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Is it illegal to drink alcohol in a car while driving?

The nation-wide blood alcohol limit for fully licenced drivers is 0.05.

​Yes and no, as the laws vary according to state legislation.

While Australia is known as a nation of alcohol-loving rouges, it's mostly illegal to drink an alcoholic beverage while driving. New South Wales, Tasmania, Queensland, the ACT and Victoria all have explicit laws forbidding a driver drinking alcoholic beverages.

Interestingly enough we were unable to find legislation explicitly forbidding drivers from consuming alcohol while driving in Western Australia, South Australia, or the Northern Territory. It is still illegal to drive over the prescribed blood alcohol limit in those states and territories, however.

The nation-wide blood alcohol limit for fully licenced drivers is 0.05, which can catch some American tourists unawares as there are states in the USA which have 0.08 blood alcohol limits. Another way some drivers are caught out is by failing to remember the limit is 0.05 so you need to blow 0.049 to be clear to drive.
For Learner and Provisional drivers around Australia there is a zero-tolerance for any alcohol. People driving trucks over 13 tonnes or carrying dangerous goods, buses, taxis and other public vehicles have a zero limit in Victoria, but this rises to 0.02 in NSW.

A breath test is a measurement of the grams of alcohol your body has processed that is in 100ml of your blood, and so is affecting your blood stream. What can make this tricky is that your body will process the booze over time, so an incredible amount of factors can affect your breathalyser reading, including your weight, height, food intake during that day, amount of sleep you’ve had, stress, heat of the day, how active you have been, and more.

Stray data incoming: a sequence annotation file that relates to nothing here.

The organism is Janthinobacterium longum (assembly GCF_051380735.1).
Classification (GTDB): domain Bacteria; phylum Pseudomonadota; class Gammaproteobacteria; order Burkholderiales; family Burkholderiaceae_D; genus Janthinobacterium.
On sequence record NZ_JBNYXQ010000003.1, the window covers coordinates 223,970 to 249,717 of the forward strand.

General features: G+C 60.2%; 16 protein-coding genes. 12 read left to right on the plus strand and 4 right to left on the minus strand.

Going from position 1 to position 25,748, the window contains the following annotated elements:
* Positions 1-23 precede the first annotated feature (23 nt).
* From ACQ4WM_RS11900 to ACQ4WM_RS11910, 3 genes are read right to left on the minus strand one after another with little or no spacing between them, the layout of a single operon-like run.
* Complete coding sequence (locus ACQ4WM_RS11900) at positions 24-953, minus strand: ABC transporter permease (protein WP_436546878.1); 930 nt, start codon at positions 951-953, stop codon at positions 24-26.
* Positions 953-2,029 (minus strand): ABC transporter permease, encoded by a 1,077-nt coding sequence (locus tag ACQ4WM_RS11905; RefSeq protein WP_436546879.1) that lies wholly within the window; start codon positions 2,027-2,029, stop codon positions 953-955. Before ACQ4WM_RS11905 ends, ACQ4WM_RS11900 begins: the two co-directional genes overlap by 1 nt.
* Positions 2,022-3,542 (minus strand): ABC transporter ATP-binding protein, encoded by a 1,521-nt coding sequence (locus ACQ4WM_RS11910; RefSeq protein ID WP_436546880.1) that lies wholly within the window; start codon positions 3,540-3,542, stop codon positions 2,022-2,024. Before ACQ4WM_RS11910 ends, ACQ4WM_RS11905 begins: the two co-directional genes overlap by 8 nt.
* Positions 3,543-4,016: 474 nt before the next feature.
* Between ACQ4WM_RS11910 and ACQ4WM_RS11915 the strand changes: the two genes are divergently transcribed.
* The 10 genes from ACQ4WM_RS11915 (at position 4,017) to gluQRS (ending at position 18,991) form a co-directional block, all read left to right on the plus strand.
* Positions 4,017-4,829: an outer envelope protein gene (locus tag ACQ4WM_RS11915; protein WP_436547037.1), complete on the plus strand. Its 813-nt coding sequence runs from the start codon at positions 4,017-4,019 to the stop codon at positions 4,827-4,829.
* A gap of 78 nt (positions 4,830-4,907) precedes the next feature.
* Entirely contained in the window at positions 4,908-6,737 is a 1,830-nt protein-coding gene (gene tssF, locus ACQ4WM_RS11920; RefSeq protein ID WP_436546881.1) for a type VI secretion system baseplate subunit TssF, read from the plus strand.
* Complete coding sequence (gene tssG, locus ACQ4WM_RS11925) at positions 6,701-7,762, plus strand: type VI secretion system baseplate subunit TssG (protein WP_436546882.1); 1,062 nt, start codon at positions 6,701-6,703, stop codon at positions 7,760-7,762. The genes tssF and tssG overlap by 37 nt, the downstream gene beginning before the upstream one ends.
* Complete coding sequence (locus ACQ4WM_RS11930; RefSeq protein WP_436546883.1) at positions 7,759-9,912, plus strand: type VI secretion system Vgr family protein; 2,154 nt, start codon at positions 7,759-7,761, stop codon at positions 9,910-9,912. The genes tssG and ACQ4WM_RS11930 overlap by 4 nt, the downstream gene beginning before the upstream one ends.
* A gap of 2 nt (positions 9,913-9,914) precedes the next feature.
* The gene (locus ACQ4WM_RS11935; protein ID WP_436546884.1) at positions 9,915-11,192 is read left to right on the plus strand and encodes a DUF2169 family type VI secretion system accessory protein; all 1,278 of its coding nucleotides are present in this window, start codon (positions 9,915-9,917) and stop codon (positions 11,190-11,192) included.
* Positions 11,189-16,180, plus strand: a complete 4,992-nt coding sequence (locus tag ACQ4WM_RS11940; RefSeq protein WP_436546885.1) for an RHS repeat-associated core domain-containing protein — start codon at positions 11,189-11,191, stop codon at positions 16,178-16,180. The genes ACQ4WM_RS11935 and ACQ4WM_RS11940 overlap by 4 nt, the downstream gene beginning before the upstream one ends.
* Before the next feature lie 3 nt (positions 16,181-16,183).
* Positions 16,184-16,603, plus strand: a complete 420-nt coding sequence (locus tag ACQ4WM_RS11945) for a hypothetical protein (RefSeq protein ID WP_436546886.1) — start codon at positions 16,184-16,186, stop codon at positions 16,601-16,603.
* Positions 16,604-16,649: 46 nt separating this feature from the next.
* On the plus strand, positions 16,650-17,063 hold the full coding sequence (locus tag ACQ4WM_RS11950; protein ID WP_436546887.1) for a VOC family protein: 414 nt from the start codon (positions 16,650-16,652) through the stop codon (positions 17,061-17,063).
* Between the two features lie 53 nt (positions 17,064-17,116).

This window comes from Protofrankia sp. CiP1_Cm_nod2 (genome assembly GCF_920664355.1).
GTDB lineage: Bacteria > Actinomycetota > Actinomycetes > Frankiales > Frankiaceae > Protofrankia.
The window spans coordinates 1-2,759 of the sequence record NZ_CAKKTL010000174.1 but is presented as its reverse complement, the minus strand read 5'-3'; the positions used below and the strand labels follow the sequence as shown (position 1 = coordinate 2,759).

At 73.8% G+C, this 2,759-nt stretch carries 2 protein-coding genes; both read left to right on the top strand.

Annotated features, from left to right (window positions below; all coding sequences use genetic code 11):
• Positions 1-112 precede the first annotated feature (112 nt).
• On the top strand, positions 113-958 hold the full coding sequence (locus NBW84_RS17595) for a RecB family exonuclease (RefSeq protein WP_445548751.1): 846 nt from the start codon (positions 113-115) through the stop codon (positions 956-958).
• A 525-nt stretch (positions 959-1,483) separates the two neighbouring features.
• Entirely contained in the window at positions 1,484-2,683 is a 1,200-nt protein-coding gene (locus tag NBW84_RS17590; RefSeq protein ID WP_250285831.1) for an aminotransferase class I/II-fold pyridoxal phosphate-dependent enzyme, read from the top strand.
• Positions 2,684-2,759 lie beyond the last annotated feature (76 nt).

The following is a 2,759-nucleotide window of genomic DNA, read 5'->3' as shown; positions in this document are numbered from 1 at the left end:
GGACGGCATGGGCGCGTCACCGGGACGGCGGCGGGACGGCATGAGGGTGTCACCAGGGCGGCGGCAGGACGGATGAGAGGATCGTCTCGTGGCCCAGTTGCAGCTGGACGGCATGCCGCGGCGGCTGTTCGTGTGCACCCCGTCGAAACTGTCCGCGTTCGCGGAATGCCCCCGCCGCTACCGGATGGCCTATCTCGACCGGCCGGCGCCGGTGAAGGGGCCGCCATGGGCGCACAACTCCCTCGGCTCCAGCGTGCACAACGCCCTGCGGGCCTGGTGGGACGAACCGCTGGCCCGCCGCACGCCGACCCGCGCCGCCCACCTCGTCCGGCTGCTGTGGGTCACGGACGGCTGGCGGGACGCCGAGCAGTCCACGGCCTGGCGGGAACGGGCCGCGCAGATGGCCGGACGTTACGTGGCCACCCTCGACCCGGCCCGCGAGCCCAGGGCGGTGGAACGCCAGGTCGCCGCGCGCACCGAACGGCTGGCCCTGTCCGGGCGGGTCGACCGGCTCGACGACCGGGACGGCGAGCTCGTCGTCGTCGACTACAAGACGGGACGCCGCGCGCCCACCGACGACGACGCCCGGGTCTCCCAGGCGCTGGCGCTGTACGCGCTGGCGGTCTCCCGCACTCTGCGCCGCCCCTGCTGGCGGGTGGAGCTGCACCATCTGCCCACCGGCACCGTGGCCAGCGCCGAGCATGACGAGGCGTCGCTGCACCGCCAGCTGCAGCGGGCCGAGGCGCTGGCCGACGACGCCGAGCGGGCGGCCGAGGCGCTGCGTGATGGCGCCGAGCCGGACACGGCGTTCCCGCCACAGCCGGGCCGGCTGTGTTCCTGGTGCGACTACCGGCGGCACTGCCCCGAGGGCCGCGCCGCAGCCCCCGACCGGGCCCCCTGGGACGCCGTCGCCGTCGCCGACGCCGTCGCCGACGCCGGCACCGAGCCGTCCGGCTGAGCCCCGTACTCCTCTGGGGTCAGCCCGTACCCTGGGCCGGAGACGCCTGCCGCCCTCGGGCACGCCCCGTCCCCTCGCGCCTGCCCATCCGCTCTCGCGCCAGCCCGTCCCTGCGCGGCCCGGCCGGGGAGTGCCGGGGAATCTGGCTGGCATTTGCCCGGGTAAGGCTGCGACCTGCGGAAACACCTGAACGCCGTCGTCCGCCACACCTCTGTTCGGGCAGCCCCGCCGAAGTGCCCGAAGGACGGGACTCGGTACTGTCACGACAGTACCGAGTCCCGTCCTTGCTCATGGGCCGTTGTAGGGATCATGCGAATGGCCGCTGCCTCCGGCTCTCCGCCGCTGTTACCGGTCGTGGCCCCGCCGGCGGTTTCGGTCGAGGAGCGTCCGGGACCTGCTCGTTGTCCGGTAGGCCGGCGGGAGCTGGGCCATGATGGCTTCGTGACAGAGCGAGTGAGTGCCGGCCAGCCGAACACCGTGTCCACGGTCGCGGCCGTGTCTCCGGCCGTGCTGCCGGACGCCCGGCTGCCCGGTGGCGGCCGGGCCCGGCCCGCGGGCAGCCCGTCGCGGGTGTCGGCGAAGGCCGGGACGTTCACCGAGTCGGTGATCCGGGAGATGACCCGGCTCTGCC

The generally accepted mantra is that the average male can drink up to two standard drinks in the first hour, and up to one standard drink per-hour after that. For women it is generally up to one standard drink per-hour.
Where some people are caught unawares is forgetting that most bottles of beer are over one standard drink each, though they will have the number of standard drinks per-serve printed on them, so that makes it easier to track.
However, beer, wine and spirits sold in glasses won’t have that information readily available, and many will be over one standard drink per-glass. If you’re drinking pints, they can often be nearly two standard drinks per-glass!

If you have any doubts about your ability to drive, or whether you are over the limit, don’t drive. The risk to yourself and others in society are far heavier than the brutal penalties handed out if you are caught.

NSW’s rules on alcohol can be found here.

VicRoads’ rules can be viewed here.

Queensland’s rules are here.

This article is not intended as legal advice. You should check with your local road authority to verify the information written here is suitable to your situation before driving in this manner.

Have you ever been tempted to take an alcoholic sip behind the wheel? Tell us in the comments below?